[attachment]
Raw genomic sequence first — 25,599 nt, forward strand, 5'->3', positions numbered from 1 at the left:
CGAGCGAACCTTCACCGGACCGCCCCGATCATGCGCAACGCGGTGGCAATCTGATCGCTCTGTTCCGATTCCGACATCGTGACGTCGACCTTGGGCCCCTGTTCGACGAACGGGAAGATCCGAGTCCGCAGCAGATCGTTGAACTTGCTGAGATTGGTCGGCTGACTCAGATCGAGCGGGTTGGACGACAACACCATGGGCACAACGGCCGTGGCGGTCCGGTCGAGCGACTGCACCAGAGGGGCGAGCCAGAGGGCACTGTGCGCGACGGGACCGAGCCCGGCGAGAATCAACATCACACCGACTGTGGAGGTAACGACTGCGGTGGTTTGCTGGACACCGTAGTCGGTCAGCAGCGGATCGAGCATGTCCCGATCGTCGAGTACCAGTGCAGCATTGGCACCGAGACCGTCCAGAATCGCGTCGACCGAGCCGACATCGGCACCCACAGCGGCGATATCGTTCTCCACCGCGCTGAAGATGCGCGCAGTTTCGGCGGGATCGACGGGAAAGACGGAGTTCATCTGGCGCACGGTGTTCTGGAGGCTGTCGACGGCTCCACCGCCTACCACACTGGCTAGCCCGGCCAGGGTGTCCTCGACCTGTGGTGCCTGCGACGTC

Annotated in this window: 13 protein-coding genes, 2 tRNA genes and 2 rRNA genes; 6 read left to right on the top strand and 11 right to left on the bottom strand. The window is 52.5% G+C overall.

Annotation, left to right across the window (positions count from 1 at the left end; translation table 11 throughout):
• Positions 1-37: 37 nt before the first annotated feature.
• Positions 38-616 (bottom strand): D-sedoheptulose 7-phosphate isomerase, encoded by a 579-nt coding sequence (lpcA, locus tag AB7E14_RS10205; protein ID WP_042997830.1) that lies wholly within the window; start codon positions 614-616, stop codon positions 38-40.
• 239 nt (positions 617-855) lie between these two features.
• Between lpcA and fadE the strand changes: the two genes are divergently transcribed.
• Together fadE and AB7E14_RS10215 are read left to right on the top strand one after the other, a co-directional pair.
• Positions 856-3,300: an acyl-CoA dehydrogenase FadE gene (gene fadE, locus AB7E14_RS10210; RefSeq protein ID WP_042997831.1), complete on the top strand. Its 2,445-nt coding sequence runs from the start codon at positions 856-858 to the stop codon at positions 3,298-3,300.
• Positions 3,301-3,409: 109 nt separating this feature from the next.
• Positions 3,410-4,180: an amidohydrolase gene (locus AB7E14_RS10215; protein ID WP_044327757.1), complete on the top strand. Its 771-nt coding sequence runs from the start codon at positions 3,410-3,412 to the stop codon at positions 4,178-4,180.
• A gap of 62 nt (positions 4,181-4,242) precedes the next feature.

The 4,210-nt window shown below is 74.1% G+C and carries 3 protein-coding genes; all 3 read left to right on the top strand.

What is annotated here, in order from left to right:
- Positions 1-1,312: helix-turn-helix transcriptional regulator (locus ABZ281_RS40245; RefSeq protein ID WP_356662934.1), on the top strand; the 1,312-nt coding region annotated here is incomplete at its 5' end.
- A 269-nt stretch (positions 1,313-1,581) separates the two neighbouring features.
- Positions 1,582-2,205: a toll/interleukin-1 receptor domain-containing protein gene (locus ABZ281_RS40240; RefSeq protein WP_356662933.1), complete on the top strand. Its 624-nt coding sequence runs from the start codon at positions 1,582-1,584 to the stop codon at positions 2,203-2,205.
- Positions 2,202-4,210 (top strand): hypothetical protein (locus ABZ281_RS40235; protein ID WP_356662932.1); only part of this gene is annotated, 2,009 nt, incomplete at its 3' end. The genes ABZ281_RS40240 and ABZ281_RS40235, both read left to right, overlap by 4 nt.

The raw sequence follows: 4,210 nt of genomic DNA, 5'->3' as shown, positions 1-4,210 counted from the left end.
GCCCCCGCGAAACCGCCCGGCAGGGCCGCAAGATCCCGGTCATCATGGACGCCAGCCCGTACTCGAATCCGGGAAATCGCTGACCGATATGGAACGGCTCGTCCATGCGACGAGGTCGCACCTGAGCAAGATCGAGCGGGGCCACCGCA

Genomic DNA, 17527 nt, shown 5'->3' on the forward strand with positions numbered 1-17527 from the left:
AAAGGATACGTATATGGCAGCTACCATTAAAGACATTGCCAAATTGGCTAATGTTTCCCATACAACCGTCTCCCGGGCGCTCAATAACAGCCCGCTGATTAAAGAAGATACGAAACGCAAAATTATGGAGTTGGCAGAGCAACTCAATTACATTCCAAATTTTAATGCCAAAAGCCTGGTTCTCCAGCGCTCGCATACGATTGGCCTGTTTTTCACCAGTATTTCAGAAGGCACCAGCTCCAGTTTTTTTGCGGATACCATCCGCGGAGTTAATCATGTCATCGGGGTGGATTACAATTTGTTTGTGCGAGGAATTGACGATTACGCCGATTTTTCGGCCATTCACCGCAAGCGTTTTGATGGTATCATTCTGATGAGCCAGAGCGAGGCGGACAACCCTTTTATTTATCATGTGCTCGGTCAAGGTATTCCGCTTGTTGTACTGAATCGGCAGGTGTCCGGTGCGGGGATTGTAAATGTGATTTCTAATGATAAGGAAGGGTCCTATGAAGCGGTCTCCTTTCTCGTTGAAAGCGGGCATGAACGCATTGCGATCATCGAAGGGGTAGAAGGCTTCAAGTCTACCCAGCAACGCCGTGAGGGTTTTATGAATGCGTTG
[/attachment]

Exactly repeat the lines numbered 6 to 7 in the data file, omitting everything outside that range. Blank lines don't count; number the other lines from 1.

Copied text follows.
• Positions 38-616 (bottom strand): D-sedoheptulose 7-phosphate isomerase, encoded by a 579-nt coding sequence (lpcA, locus tag AB7E14_RS10205; protein ID WP_042997830.1) that lies wholly within the window; start codon positions 614-616, stop codon positions 38-40.
• 239 nt (positions 617-855) lie between these two features.